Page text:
Most of your criticism seems to stem from a lack of familiarity with the play. Some of your critiques might have found footing had there been evidence of any thoughtful research of the play prior to viewing it. But as it stands, this review holds no sway with those involved in this production.

    • Frances Baum Nicholson November 11, 2011 at 1:18 PM

      Are you actually saying that I can’t react to a play without doing research first? Is that how an audience is supposed to ready themselves too? Seems a rather high expectation. In any case, since I noted the script’s many awards, I obviously did research it. Those awards would tend to fly in the face of what you are saying.

      Also, the art of direction, and the art of acting – as I know from long experience on both sides of the footlights – is to take characters beyond what is in the script. If it says “Jill cries,” then she should do so in ways which allow for humor, as well as authenticity – ie: not always the same way, or as unconvincingly. If there isn’t anything in the script about why a sudden change in attitude is happening, when this is obviously taking place, then it becomes the actors’ and director’s job to figure out how to make a logical transition through physicality, if not through words. Performers’ and directors’ jobs are to fill in those holes. It is what the author must have expected would happen with this award-winning script.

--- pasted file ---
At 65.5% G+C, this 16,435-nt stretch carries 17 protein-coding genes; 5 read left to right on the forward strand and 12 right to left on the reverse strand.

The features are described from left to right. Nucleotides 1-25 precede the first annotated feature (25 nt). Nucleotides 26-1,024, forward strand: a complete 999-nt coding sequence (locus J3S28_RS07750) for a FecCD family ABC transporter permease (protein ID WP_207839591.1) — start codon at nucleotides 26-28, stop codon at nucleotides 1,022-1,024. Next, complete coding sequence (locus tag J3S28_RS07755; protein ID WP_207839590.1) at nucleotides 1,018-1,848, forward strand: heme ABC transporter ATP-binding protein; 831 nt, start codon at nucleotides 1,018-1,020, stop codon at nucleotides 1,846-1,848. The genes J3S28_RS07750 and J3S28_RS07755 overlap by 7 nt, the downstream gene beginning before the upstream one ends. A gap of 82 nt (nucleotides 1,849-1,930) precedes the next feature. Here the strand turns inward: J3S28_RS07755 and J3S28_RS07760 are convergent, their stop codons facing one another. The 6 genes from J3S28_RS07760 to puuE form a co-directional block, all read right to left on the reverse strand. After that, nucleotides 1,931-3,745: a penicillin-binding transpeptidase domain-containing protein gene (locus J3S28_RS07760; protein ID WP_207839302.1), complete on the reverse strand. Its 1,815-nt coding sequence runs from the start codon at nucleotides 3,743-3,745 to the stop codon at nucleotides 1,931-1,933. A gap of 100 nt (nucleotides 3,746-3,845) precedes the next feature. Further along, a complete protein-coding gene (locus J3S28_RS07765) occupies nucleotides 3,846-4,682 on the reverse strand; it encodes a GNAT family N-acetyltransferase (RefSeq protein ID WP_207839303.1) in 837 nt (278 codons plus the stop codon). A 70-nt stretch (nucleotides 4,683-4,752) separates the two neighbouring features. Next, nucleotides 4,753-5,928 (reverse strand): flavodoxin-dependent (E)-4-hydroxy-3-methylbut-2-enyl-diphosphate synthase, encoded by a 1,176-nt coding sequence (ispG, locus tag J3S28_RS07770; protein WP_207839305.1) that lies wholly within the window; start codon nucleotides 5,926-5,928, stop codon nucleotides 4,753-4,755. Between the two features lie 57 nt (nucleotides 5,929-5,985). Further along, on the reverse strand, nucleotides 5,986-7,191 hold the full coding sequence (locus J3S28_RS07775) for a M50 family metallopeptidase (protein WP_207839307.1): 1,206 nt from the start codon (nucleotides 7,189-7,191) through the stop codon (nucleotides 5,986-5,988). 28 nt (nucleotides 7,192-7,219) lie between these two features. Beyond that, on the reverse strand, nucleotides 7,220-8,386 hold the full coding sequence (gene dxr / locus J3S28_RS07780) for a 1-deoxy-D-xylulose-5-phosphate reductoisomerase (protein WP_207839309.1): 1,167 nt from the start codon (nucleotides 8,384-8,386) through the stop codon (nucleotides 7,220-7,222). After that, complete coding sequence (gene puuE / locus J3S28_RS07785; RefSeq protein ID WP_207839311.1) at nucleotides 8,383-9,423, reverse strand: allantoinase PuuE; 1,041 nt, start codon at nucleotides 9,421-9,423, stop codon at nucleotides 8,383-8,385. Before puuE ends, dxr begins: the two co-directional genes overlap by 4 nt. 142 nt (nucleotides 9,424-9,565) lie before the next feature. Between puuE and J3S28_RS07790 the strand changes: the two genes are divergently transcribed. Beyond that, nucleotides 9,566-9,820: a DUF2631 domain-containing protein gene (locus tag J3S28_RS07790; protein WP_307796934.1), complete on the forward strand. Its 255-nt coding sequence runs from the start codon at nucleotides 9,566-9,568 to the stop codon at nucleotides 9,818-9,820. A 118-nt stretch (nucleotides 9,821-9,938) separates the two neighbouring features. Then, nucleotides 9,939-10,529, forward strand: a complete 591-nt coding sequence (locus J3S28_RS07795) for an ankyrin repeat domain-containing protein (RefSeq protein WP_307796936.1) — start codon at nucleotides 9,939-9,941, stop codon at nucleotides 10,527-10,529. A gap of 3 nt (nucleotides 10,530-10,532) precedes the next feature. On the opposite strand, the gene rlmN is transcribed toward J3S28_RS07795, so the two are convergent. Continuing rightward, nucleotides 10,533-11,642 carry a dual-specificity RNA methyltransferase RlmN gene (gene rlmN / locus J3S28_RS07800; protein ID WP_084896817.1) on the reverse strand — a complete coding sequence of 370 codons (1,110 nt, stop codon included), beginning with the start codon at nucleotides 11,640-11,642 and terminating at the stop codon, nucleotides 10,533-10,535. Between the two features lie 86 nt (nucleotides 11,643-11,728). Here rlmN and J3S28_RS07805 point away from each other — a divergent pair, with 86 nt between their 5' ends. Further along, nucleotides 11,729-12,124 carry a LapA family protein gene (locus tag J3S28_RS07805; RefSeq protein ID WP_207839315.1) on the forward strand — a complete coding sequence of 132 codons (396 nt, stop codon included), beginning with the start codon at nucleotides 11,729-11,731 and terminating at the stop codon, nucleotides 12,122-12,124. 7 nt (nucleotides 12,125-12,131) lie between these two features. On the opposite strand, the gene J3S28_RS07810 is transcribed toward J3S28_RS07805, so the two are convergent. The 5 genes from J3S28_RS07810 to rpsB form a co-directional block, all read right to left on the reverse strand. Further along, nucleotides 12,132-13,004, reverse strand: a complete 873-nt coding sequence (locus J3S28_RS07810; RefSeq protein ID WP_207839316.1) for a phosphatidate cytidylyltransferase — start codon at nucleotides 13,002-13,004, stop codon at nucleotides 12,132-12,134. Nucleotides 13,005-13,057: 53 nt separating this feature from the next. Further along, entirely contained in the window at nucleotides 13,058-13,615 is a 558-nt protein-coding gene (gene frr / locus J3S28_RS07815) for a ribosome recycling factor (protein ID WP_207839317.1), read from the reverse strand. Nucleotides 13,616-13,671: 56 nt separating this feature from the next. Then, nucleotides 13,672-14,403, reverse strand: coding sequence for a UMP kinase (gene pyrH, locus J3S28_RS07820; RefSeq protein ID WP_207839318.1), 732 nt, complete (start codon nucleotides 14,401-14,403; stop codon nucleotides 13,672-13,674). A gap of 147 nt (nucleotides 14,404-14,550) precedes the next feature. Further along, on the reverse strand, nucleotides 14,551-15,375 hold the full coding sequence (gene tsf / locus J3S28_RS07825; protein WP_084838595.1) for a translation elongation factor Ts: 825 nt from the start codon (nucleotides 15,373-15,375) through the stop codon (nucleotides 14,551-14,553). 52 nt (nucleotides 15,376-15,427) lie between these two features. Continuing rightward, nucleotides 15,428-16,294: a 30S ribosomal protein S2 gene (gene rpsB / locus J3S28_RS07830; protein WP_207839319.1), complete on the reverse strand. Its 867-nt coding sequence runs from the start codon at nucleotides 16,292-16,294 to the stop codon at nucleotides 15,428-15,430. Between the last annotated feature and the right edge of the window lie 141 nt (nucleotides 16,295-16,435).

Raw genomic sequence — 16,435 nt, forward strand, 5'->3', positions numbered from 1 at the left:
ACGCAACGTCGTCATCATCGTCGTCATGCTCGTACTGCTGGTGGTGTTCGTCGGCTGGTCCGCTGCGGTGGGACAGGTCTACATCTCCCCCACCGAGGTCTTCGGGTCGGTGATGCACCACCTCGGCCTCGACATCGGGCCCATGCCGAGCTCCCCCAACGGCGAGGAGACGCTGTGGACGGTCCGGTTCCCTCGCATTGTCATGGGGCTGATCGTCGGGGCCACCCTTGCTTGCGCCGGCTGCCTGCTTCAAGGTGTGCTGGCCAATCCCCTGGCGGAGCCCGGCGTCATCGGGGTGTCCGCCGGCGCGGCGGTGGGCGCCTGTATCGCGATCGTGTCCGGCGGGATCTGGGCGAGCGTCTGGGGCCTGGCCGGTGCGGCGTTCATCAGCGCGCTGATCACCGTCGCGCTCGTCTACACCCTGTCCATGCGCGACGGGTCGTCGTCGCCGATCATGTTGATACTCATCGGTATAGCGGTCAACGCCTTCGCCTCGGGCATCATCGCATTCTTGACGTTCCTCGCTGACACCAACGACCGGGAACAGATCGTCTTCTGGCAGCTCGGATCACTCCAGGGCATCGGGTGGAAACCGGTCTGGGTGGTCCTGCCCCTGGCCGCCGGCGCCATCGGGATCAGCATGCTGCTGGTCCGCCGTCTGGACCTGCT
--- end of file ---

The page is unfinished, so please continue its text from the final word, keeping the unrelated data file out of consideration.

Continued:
Thank you for your feedback.

  3. Anonymous November 11, 2011 at 3:13 PM

    Thank you for your review of the show, however this wasn’t a dramatic version of “Hamlet”, it was a “spoof” of a dysfunctional family with “North Dakota” humor. There was nothing “authentic” in the script. In fact most of Phil Olson’s “award winning” shows (including this one) are over the top farces performed just that way over the top. You can’t go beyond the script without changing the entire show. The 100 or so persons in the audience gave WCT glowing feedback they loved the show. Thank you again so much for coming.

  4. Frances Baum Nicholson November 11, 2011 at 5:50 PM

    Well, this one didn’t go over the top enough, then. Again, that was a directorial or actor’s choice.

    As for not being Hamlet… Please go back and read my review of your theater’s “Good News.” When a show is good, at any stage, of any type, I say so. Honesty, both ways, is how I keep my job, and how the public trusts me.